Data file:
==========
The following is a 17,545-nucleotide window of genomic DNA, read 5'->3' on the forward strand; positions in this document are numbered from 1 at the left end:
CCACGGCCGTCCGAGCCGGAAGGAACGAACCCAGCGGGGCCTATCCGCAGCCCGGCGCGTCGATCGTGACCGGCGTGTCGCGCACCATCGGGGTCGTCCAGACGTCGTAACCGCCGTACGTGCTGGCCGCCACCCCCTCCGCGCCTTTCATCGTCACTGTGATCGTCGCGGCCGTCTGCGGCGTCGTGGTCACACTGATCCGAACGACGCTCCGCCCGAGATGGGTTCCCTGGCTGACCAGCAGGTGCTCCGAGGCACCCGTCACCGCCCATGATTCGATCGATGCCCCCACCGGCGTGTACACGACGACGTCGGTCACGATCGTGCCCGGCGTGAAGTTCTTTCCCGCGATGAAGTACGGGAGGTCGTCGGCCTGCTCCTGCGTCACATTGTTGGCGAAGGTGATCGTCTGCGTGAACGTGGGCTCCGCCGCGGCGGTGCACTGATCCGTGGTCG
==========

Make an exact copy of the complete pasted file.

The following is a 17,545-nucleotide window of genomic DNA, read 5'->3' on the forward strand; positions in this document are numbered from 1 at the left end:
CCACGGCCGTCCGAGCCGGAAGGAACGAACCCAGCGGGGCCTATCCGCAGCCCGGCGCGTCGATCGTGACCGGCGTGTCGCGCACCATCGGGGTCGTCCAGACGTCGTAACCGCCGTACGTGCTGGCCGCCACCCCCTCCGCGCCTTTCATCGTCACTGTGATCGTCGCGGCCGTCTGCGGCGTCGTGGTCACACTGATCCGAACGACGCTCCGCCCGAGATGGGTTCCCTGGCTGACCAGCAGGTGCTCCGAGGCACCCGTCACCGCCCATGATTCGATCGATGCCCCCACCGGCGTGTACACGACGACGTCGGTCACGATCGTGCCCGGCGTGAAGTTCTTTCCCGCGATGAAGTACGGGAGGTCGTCGGCCTGCTCCTGCGTCACATTGTTGGCGAAGGTGATCGTCTGCGTGAACGTGGGCTCCGCCGCGGCGGTGCACTGATCCGTGGTCG